Hezbollah members killed in Israeli air strikes on Lebanon

Bombing followed militant incursion into Israel claimed by Palestinian Islamic Jihad

Smoke rises in Aita Al Shaab, South Lebanon. AP Photo
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At least three members of Lebanese armed group Hezbollah were killed in Israeli air strikes on southern Lebanon on Monday, a spokesman for the group said.

The strikes came after the Israeli military said it killed “a number of militants” who had crossed from Lebanon into Israel — an operation claimed by the armed wing of the Palestinian Islamic Jihad movement.

The Al Quds Brigades, the armed wing of Islamic Jihad, claimed they had injured seven Israeli soldiers.

The military launched dozens of air strikes on areas across the border following the incident, and said it was continuing to scan and attack the area with the help of armed helicopters.

Three members of Hezbollah were killed in the Israeli retaliation, spokesman Mohammed Afif told The National.

Israel hit southern Lebanon with another round of artillery fire on Monday night, in response to a new batch of rocket launches from Lebanese territory that hit Israel shortly beforehand.

Hezbollah did not immediately claim responsibility for the rocket fire, but Reuters, citing security sources, said the group carried out the attack.

The Lebanese Army earlier urged citizens in southern Lebanon to take safety precautions as Israeli "aerial and artillery bombardment" hit the outskirts of towns and villages, while Israel urged citizens living near the border to take cover until further notice as it beefed up its security presence there.

On the Lebanese side, cars filled with scared families sped down the winding mountain roads as combat helicopters pounded the area behind them in the Ayta Ashaab and Qouzah areas.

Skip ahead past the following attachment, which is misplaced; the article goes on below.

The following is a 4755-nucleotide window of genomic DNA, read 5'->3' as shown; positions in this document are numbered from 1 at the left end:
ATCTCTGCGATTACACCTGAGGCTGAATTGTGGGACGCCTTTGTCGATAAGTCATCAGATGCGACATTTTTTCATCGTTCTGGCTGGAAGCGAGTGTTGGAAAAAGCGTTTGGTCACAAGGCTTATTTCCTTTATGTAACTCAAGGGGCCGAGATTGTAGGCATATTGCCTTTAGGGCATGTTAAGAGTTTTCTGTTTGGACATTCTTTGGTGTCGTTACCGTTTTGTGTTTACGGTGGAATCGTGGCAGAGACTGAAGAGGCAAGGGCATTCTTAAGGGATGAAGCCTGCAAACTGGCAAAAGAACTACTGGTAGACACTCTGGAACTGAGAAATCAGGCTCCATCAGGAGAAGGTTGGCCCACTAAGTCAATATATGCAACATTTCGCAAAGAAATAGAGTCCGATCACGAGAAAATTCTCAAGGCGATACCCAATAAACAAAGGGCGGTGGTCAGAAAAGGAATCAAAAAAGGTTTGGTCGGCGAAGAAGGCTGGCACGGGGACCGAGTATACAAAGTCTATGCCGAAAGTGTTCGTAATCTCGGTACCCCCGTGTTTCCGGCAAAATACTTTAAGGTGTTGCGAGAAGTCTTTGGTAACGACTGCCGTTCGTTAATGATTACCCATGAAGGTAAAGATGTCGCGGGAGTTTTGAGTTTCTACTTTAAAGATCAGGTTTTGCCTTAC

On the outskirts of Beit Lief, just outside the area of the strikes, a large family milled on the front porch of their home, watching the cars race by. They said they were not concerned.

“We’re at God’s mercy, but we’re used to this. We have been for 35 years,” said a resident who did not want to be named. “But of course we’re scared for our kids, other civilians.”

A Hezbollah-affiliated security official in Beit Lief, speaking on the condition of anonymity, said he was unfazed by the strikes.

“We’re not scared of the air strikes. We’re scared that the war will start and end without us getting the green light to enter [occupied Palestine],” he said.

Mr Afif had denied reports that the Lebanese armed group was involved in the clashes in southern Lebanon’s Dhayra region, which took place about 3.30pm.

“It was probably some overenthusiastic Palestinians,” he said. “The Israelis are all over the place. They claimed we fired rockets this morning and we didn’t.”

Tensions were already high in the border region before the latest sharp rise in violence in Israel and Gaza.

Earlier in the afternoon, there were reports of rockets being launched from southern Lebanon towards Israel. However, a Lebanese Army source said it was not confirmed that any attack had happened.

Al Manar, the TV station owned by Hezbollah, claimed the rumours that rockets had been fired stemmed from confusion within Israeli forces.

Iran-backed Hezbollah is a highly influential Lebanese armed group and political party that is deeply opposed to Israel. One of Hezbollah's main power bases is in southern Lebanon.

On Sunday, the Israeli army retaliated with artillery fire into Lebanon after missiles were fired by Hezbollah across the border into what Lebanon says are the Israel-occupied Shebaa Farms.

Hezbollah said it had launched artillery and guided missiles at Israel following Israeli air strikes on the Gaza Strip as an act of solidarity with the “Palestinian resistance and the struggling and patient Palestinian people.”

Arch enemies Israel and Hezbollah last fought a full-fledged war in 2006.

Updated: October 10, 2023, 3:50 AM